GCC minimum wage uncertain
06 March 2008
The Indian Government appears to have backed down over its demand for a US$ 266 minimum wage for workers in the United Arab Emirates (UAE) and the surrounding region (See WCW 27 February).
The announcement by Balkrishna Shetty, India’s ambassador to Bahrain, that India would impose a minimum wage of BHD 100 (US$ 266) for anyone who signs an overseas labour contract from March 1, now seems to have been withdrawn following protests from contractors and government officials, according to a report by UAE daily Gulf News.
The proposal, which would ban Indian workers from migrating to Bahrain without contracts that met minimum wage requirements, could now be withdrawn, reported Gulf News.
The call for a minimum wage has been blamed for an increasing number of strikes over the last few weeks by Indian workers in Bahrain. However, contractors in the Gulf region would be under no obligation to increase the salaries of Indians already under contract.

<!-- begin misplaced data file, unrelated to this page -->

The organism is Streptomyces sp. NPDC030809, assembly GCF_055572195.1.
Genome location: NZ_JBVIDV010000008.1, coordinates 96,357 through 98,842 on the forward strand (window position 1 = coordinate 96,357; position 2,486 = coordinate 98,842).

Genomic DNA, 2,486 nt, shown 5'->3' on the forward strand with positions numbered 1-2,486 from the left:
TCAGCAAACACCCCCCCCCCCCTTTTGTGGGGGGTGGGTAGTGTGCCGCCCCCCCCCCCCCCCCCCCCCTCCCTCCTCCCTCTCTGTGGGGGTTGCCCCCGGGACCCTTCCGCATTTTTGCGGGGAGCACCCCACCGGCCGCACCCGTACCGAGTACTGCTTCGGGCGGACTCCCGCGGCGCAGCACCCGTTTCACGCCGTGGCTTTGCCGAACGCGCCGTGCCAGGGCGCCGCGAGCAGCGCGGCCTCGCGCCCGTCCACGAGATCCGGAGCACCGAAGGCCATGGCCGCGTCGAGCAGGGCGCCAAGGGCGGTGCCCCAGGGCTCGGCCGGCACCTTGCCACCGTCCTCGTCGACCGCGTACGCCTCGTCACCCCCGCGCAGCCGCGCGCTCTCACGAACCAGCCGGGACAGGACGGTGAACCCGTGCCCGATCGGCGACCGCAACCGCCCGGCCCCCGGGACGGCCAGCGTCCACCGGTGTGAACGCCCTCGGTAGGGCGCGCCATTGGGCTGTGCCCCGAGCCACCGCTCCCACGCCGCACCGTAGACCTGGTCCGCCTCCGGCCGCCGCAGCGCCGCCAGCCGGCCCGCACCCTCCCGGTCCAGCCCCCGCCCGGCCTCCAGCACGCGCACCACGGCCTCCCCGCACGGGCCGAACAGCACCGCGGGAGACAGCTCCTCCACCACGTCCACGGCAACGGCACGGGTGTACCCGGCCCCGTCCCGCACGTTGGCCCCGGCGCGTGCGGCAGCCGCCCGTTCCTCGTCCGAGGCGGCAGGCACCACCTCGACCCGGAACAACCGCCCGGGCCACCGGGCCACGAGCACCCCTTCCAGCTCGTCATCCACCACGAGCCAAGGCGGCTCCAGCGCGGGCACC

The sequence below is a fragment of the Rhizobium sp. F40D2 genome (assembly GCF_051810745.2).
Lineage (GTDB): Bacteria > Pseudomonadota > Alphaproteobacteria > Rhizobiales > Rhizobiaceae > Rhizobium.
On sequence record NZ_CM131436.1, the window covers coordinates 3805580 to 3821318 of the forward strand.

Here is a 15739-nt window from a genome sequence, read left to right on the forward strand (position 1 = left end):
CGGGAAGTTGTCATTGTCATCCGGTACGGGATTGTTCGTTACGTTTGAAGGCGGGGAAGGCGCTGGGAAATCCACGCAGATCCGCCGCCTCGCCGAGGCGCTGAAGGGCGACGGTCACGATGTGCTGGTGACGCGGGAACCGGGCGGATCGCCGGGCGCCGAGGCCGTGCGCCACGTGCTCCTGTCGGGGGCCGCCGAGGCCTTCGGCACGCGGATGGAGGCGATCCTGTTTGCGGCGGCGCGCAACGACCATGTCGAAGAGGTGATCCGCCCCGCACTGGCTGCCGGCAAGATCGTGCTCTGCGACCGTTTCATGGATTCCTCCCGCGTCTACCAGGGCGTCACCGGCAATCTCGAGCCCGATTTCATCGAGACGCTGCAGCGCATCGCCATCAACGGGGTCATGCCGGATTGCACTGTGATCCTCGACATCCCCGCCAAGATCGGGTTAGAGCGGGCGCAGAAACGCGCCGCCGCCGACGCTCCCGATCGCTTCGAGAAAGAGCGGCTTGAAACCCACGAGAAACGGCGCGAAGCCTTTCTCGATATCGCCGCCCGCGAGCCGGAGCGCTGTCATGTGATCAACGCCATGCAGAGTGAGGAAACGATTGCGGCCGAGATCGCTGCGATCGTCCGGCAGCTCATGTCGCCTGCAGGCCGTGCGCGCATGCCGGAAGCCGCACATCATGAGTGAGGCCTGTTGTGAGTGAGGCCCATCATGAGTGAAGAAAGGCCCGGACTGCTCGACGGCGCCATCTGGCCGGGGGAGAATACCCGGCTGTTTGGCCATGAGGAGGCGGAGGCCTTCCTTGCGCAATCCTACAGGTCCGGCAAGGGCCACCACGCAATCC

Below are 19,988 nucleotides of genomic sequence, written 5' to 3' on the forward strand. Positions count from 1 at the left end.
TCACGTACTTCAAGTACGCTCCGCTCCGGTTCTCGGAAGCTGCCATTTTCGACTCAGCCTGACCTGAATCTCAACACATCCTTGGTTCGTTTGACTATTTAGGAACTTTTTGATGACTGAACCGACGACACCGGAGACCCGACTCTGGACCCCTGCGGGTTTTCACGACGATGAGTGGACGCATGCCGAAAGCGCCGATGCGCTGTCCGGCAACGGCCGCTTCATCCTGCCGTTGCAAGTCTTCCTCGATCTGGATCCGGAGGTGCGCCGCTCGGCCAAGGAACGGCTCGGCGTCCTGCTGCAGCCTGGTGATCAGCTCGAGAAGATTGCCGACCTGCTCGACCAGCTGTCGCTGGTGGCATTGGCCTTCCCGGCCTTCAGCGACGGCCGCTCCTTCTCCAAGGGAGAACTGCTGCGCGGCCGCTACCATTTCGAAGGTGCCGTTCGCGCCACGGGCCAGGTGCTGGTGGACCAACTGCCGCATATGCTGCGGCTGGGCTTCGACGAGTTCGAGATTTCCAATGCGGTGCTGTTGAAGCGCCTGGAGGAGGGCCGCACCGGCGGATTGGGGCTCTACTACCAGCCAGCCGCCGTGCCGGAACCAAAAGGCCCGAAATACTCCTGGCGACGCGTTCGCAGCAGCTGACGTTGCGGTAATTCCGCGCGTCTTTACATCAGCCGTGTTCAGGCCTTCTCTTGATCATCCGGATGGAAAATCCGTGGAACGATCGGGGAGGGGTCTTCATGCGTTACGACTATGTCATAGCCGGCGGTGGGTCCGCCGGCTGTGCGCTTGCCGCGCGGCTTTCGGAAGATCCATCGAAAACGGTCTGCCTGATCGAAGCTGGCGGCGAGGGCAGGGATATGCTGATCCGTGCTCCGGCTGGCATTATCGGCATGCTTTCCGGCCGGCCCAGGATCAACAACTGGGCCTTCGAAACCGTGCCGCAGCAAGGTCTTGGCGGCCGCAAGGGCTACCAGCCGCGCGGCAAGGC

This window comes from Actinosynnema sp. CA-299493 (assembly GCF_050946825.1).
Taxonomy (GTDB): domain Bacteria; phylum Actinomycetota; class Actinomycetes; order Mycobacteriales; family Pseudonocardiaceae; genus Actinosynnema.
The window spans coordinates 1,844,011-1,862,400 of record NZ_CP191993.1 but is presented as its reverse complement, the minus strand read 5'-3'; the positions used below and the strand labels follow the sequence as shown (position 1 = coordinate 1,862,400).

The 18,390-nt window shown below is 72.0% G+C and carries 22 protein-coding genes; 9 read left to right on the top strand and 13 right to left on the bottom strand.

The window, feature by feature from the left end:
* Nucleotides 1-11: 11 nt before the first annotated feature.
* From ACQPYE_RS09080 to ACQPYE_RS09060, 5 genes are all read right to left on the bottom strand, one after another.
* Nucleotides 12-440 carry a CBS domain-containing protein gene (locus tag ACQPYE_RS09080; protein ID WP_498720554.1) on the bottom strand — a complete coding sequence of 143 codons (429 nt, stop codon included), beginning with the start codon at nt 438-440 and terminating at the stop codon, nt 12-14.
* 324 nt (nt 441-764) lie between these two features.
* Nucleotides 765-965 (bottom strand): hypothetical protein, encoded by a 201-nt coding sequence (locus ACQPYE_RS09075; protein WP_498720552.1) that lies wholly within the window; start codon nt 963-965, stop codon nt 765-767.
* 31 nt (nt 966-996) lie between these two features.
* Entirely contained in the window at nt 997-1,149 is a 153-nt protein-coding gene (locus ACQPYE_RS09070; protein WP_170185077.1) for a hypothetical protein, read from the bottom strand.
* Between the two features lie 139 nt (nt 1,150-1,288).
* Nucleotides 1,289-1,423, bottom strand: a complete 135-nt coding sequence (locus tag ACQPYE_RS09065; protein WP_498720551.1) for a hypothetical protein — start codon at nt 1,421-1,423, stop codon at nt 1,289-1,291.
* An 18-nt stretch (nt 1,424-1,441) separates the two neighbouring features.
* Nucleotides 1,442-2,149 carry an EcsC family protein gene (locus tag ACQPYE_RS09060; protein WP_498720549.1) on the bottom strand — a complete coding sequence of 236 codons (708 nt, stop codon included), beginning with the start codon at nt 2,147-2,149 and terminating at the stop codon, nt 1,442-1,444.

India’s government said the minimum wage aims to protect its citizens against exploitation, rising living costs and the falling value of foreign currencies against the rupee. It is currently in the process of rolling out separate minimum wage requirements for all categories of workers across the Gulf Co-operation Council (GCC) states.
The minimum wage proposal for unskilled Indian labourers in Bahrain follows October’s implementation of a US$ 265 minimum wage for maids in the kingdom. Last month, India followed this legislation with the introduction of a minimum wage of US$ 299 for female domestic workers recruited to work in the UAE.
An Abu Dhabi-based Indian Embassy official quoted by ArabianBusiness said the law would be soon be followed by a ruling for unskilled Indian labourers, including construction workers.
It is unclear whether the UAE ruling will be affected if the minimum wage legislation is not implemented for Indian migrants to Bahrain.
Indian workers in the Gulf are estimated to number from four to six million, with about one and half million believed to live in the UAE, accounting for about half of the country’s labour force.